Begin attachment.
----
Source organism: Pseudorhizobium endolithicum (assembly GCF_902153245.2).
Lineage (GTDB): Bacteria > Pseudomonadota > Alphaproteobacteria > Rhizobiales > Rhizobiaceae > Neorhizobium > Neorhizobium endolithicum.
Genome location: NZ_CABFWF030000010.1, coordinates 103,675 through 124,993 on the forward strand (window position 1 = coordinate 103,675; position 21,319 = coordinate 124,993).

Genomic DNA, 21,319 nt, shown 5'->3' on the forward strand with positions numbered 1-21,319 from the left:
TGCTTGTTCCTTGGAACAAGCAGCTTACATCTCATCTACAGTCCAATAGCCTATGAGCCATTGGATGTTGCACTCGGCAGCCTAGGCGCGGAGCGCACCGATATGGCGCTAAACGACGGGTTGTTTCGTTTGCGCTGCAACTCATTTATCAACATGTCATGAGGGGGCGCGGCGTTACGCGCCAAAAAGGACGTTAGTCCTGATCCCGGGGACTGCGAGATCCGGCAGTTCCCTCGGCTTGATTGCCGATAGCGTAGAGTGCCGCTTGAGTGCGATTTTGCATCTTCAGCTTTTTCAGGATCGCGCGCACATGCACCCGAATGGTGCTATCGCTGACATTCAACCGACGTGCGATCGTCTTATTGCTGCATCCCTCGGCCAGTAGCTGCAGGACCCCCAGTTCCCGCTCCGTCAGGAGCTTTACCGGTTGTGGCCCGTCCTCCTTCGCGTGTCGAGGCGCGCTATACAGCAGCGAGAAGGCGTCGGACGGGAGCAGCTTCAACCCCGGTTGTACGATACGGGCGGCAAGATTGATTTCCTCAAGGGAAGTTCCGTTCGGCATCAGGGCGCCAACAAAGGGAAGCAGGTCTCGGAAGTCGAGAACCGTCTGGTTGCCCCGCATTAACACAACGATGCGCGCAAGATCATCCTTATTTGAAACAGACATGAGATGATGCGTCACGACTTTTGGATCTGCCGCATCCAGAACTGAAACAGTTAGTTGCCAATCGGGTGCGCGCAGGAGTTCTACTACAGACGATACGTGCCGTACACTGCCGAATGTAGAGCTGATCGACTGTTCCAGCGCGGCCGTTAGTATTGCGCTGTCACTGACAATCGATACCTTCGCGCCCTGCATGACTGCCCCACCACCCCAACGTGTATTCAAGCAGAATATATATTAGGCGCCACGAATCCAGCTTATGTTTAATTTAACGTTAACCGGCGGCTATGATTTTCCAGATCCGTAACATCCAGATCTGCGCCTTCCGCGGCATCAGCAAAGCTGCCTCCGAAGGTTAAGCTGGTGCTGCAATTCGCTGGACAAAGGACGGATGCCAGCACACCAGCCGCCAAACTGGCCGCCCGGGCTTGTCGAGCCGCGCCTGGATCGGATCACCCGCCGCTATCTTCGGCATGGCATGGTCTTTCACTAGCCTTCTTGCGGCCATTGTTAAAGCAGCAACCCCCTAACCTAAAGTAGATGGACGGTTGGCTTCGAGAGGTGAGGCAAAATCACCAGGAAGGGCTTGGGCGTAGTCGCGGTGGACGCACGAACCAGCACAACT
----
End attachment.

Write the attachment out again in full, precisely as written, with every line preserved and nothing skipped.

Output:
Source organism: Pseudorhizobium endolithicum (assembly GCF_902153245.2).
Lineage (GTDB): Bacteria > Pseudomonadota > Alphaproteobacteria > Rhizobiales > Rhizobiaceae > Neorhizobium > Neorhizobium endolithicum.
Genome location: NZ_CABFWF030000010.1, coordinates 103,675 through 124,993 on the forward strand (window position 1 = coordinate 103,675; position 21,319 = coordinate 124,993).

Genomic DNA, 21,319 nt, shown 5'->3' on the forward strand with positions numbered 1-21,319 from the left:
TGCTTGTTCCTTGGAACAAGCAGCTTACATCTCATCTACAGTCCAATAGCCTATGAGCCATTGGATGTTGCACTCGGCAGCCTAGGCGCGGAGCGCACCGATATGGCGCTAAACGACGGGTTGTTTCGTTTGCGCTGCAACTCATTTATCAACATGTCATGAGGGGGCGCGGCGTTACGCGCCAAAAAGGACGTTAGTCCTGATCCCGGGGACTGCGAGATCCGGCAGTTCCCTCGGCTTGATTGCCGATAGCGTAGAGTGCCGCTTGAGTGCGATTTTGCATCTTCAGCTTTTTCAGGATCGCGCGCACATGCACCCGAATGGTGCTATCGCTGACATTCAACCGACGTGCGATCGTCTTATTGCTGCATCCCTCGGCCAGTAGCTGCAGGACCCCCAGTTCCCGCTCCGTCAGGAGCTTTACCGGTTGTGGCCCGTCCTCCTTCGCGTGTCGAGGCGCGCTATACAGCAGCGAGAAGGCGTCGGACGGGAGCAGCTTCAACCCCGGTTGTACGATACGGGCGGCAAGATTGATTTCCTCAAGGGAAGTTCCGTTCGGCATCAGGGCGCCAACAAAGGGAAGCAGGTCTCGGAAGTCGAGAACCGTCTGGTTGCCCCGCATTAACACAACGATGCGCGCAAGATCATCCTTATTTGAAACAGACATGAGATGATGCGTCACGACTTTTGGATCTGCCGCATCCAGAACTGAAACAGTTAGTTGCCAATCGGGTGCGCGCAGGAGTTCTACTACAGACGATACGTGCCGTACACTGCCGAATGTAGAGCTGATCGACTGTTCCAGCGCGGCCGTTAGTATTGCGCTGTCACTGACAATCGATACCTTCGCGCCCTGCATGACTGCCCCACCACCCCAACGTGTATTCAAGCAGAATATATATTAGGCGCCACGAATCCAGCTTATGTTTAATTTAACGTTAACCGGCGGCTATGATTTTCCAGATCCGTAACATCCAGATCTGCGCCTTCCGCGGCATCAGCAAAGCTGCCTCCGAAGGTTAAGCTGGTGCTGCAATTCGCTGGACAAAGGACGGATGCCAGCACACCAGCCGCCAAACTGGCCGCCCGGGCTTGTCGAGCCGCGCCTGGATCGGATCACCCGCCGCTATCTTCGGCATGGCATGGTCTTTCACTAGCCTTCTTGCGGCCATTGTTAAAGCAGCAACCCCCTAACCTAAAGTAGATGGACGGTTGGCTTCGAGAGGTGAGGCAAAATCACCAGGAAGGGCTTGGGCGTAGTCGCGGTGGACGCACGAACCAGCACAACT